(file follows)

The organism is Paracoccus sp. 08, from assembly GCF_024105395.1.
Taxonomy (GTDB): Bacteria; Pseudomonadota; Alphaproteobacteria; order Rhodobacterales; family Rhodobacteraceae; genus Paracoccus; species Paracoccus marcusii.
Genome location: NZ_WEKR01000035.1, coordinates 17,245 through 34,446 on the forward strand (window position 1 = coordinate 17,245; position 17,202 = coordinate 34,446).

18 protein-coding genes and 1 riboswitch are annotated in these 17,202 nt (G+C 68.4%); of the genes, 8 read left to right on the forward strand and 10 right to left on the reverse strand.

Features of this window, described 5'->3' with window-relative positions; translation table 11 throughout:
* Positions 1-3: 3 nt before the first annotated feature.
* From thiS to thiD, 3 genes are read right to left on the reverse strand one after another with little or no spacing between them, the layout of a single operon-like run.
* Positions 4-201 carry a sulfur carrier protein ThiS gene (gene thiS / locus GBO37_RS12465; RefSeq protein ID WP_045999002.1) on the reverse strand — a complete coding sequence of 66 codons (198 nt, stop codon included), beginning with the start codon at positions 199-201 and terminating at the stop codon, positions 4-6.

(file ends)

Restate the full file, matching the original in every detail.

The organism is Paracoccus sp. 08, from assembly GCF_024105395.1.
Taxonomy (GTDB): Bacteria; Pseudomonadota; Alphaproteobacteria; order Rhodobacterales; family Rhodobacteraceae; genus Paracoccus; species Paracoccus marcusii.
Genome location: NZ_WEKR01000035.1, coordinates 17,245 through 34,446 on the forward strand (window position 1 = coordinate 17,245; position 17,202 = coordinate 34,446).

18 protein-coding genes and 1 riboswitch are annotated in these 17,202 nt (G+C 68.4%); of the genes, 8 read left to right on the forward strand and 10 right to left on the reverse strand.

Features of this window, described 5'->3' with window-relative positions; translation table 11 throughout:
* Positions 1-3: 3 nt before the first annotated feature.
* From thiS to thiD, 3 genes are read right to left on the reverse strand one after another with little or no spacing between them, the layout of a single operon-like run.
* Positions 4-201 carry a sulfur carrier protein ThiS gene (gene thiS / locus GBO37_RS12465; RefSeq protein ID WP_045999002.1) on the reverse strand — a complete coding sequence of 66 codons (198 nt, stop codon included), beginning with the start codon at positions 199-201 and terminating at the stop codon, positions 4-6.